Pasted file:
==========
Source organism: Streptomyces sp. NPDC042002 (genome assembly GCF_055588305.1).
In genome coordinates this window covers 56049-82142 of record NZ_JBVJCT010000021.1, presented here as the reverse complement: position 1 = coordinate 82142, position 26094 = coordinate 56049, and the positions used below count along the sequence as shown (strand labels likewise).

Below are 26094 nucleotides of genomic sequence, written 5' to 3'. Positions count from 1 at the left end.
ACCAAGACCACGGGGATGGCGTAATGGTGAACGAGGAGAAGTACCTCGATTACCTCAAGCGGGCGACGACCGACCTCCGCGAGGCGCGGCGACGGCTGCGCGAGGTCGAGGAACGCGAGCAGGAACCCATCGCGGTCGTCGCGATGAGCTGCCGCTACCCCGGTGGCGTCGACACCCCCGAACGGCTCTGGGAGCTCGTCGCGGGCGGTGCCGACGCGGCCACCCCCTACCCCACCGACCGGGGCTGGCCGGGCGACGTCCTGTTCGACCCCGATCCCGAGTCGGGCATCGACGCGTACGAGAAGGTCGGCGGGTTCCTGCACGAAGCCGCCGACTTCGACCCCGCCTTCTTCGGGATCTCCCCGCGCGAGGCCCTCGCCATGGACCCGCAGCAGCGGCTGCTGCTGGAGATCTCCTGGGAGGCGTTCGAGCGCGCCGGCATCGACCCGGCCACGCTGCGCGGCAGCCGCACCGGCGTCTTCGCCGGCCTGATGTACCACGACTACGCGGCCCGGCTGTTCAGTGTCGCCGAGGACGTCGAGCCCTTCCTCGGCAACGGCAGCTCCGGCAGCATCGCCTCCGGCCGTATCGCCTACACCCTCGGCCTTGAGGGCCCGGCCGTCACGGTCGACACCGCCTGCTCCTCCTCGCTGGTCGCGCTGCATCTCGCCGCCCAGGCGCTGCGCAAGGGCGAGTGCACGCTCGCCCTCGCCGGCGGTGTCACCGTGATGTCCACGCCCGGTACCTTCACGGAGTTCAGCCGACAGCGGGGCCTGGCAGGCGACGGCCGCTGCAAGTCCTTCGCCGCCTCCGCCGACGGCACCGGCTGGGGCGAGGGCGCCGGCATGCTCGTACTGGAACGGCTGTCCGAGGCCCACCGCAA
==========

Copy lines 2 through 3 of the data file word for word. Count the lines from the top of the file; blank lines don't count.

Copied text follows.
In genome coordinates this window covers 56049-82142 of record NZ_JBVJCT010000021.1, presented here as the reverse complement: position 1 = coordinate 82142, position 26094 = coordinate 56049, and the positions used below count along the sequence as shown (strand labels likewise).

Below are 26094 nucleotides of genomic sequence, written 5' to 3'. Positions count from 1 at the left end.